The mirror 33 is assembled to the front sheet 27 by silicone grease 31. The silicone grease 31 is preferably hydrophobic so as to repel water. Any of the various silicone greases may be employed that have water repellency and have adequate strength to support the mirror, yet have sufficient shear tolerance to permit differential expansion of the mirror and the substrate when the temperature changes without inducing stresses or curvature effects. The silicone grease also is adapted to hold the mirror securely and prevent fluttering of the mirror with respect to the front sheet. In addition, the silicone grease also serves to protect the back side of the mirror against the adverse affects of weathering and condensation of water vapor and prevents the weather from splotching and damaging the mirroring material on the back of the mirror.
Typical of the silicone greases that are employed are those satisfying military specifications MIL S-8660B; for example, dimethyl silicone. A satisfactory commercially available product is Dow Corning's "4 Compound" (a trademark).
If desired, the silicone grease may be supplemented by clips at the respective corners to physically retain edges of the mirror engaging edges of the front plate 27 while allowing a friction slip to accommodate differential expansion. As illustrated, a rubber grommet 41 is employed around the edges of the mirror for a better appearance and to alleviate the problems with water tending to seep between the mirror and the front sheet.
In operation, the mirror is laid face down on a flat, or pre-described curved or canted non-scarring surface. Preferably, jigs are employed to facilitate alignment. A thin, uniform layer of silicone grease is applied to the back of the mirror. For example, a uniform layer 0.001 inch-0.005 inch thick is applied. A thin layer of silicone grease is applied to the front of the front plate. The front plate is carefully applied to the mirror, taking care to eliminate air pockets and the like between the layers of silicone grease. The beams are adhered to the front sheet with the adhesive. The back sheet is also adhered to the beams. Handling brackets 45, FIGS. 5 and 6, or the like can be applied by adhesive, bradding or as desired. The rubber grommet 41 is then emplaced. Respective mirror modules are affixed as by bolts, welding or the like to the main structural members of the main supportive structure. Mainly the supporting structure is attached, as implied heretofore, to the horizontal arms 23 so as to be pivoted with respect to the vertical axis for reflecting the sun onto the collector. Suitable circular pinion gear is employed in conjunction with gear and electric motor to rotate with respect to the vertical axis of the post 19.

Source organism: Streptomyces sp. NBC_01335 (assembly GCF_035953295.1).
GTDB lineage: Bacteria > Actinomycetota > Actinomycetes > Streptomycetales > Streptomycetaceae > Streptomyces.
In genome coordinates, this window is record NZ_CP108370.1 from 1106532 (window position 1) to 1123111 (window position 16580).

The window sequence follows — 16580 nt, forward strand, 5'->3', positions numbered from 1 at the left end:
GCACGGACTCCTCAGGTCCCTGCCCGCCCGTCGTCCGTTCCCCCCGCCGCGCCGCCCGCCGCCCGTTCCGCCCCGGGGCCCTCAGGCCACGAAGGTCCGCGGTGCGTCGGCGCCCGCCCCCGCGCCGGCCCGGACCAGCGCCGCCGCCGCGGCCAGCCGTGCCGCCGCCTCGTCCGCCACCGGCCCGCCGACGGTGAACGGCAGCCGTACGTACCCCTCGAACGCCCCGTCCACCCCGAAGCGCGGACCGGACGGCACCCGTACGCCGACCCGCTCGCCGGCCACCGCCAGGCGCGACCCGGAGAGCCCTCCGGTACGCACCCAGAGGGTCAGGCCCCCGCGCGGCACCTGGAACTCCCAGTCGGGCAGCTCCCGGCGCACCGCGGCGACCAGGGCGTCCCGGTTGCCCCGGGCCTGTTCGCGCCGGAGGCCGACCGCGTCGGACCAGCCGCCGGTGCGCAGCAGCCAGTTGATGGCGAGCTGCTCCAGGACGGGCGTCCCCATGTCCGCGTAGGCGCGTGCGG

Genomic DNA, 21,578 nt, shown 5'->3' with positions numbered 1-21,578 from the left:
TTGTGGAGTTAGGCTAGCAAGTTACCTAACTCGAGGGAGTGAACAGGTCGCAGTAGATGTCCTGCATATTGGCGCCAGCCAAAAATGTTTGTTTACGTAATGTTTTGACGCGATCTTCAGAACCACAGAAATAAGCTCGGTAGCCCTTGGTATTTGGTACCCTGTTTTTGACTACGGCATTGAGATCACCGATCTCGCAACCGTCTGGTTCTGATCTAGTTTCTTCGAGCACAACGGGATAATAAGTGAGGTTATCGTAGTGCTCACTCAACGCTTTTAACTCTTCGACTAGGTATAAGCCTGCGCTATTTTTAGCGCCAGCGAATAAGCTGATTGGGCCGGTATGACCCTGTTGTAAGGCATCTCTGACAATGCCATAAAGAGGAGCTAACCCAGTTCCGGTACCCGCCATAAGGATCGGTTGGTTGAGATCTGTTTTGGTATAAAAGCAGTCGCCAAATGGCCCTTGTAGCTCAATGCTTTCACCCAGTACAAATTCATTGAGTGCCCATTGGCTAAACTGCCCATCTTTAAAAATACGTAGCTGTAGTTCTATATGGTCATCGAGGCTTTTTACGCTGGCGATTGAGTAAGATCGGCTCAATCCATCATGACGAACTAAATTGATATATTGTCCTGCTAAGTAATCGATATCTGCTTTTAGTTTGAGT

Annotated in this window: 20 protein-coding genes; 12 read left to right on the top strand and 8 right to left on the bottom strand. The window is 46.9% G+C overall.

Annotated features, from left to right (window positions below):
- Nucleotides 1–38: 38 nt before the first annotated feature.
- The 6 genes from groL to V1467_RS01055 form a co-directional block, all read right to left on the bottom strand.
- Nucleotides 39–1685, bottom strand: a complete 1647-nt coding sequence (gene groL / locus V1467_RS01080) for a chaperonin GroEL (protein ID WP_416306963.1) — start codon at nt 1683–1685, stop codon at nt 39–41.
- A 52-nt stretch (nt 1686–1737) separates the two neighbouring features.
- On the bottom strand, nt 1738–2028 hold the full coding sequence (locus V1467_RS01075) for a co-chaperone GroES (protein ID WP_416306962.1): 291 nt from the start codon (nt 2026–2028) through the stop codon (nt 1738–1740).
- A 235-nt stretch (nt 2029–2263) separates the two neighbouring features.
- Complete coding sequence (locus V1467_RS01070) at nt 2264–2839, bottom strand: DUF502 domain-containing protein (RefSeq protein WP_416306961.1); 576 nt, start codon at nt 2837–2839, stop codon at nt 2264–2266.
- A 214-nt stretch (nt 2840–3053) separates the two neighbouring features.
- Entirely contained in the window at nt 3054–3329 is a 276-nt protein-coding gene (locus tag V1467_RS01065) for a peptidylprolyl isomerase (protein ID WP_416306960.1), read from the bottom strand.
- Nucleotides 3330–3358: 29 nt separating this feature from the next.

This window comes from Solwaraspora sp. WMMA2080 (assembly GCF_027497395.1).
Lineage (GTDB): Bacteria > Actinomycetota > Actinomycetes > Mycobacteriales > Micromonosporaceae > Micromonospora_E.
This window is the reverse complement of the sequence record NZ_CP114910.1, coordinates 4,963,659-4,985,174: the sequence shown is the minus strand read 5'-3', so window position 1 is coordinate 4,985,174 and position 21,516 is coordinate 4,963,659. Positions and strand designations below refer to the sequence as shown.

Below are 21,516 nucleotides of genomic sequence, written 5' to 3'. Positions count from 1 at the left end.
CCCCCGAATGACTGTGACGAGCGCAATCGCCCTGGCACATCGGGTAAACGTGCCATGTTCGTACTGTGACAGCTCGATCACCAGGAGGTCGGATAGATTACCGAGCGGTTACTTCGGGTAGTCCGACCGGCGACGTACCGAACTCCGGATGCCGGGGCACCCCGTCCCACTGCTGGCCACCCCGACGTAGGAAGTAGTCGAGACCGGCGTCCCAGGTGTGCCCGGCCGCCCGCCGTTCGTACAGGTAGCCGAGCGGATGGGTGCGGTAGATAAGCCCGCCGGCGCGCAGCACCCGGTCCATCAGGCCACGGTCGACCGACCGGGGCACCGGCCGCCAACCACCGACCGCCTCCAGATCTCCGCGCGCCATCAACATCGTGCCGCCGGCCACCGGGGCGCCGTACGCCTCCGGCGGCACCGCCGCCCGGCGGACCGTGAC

As illustrated, the mirror modules are formed in sections of about 4 foot wide by 12 foot long. There are six such modules on each side of the illustrated heliostat so there are a total of 12 such modules. If desired, of course, the mirror modules may be made in other dimensions such as 4 foot by 4 foot, 4 foot by 6 foot, or the like. The modules supporting the mirror may be from 3 to 5 inches or more in thickness depending upon the dimensions of the structural beams 35 employed.
Although the invention has been described with a certain degree of particularity, it is understood that the present disclosure is made only by way of example and that numerous changes in the details of construction and the combination and arrangement of parts may be resorted to without departing from the spirit and the scope of the invention, reference for the latter being had to the appended claims.
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|U.S. Classification||359/848, 126/684, 126/696, 359/853|
|International Classification||G02B7/18, G02B1/10, F24J2/16, F24J2/10|
|Cooperative Classification||G02B7/1815, Y02E10/40, F28F2275/025, G02B1/105, F24J2/1057, F24J2/16|
|European Classification||F24J2/10D, G02B7/18T1, F24J2/16, G02B1/10B|
|Mar 14, 1990||AS||Assignment|
Owner name: ARCO SOLAR, INC., A CORP. OF DE., CALIFORNIA
Free format text: ASSIGNMENT OF ASSIGNORS INTEREST.;ASSIGNOR:ATLANTIC RICHFIELD COMPANY, 515 SOUTH FLOWER ST., LOS ANGELES, CA. 90071, A CORP. OF DE.;REEL/FRAME:005268/0539
Effective date: 19900212
|Oct 15, 1990||AS||Assignment|
Owner name: SIEMENS SOLAR INDUSTRIES, L.P.
Free format text: MERGER;ASSIGNOR:ARCO SOLAR, INC.;REEL/FRAME:005657/0516
Effective date: 19900228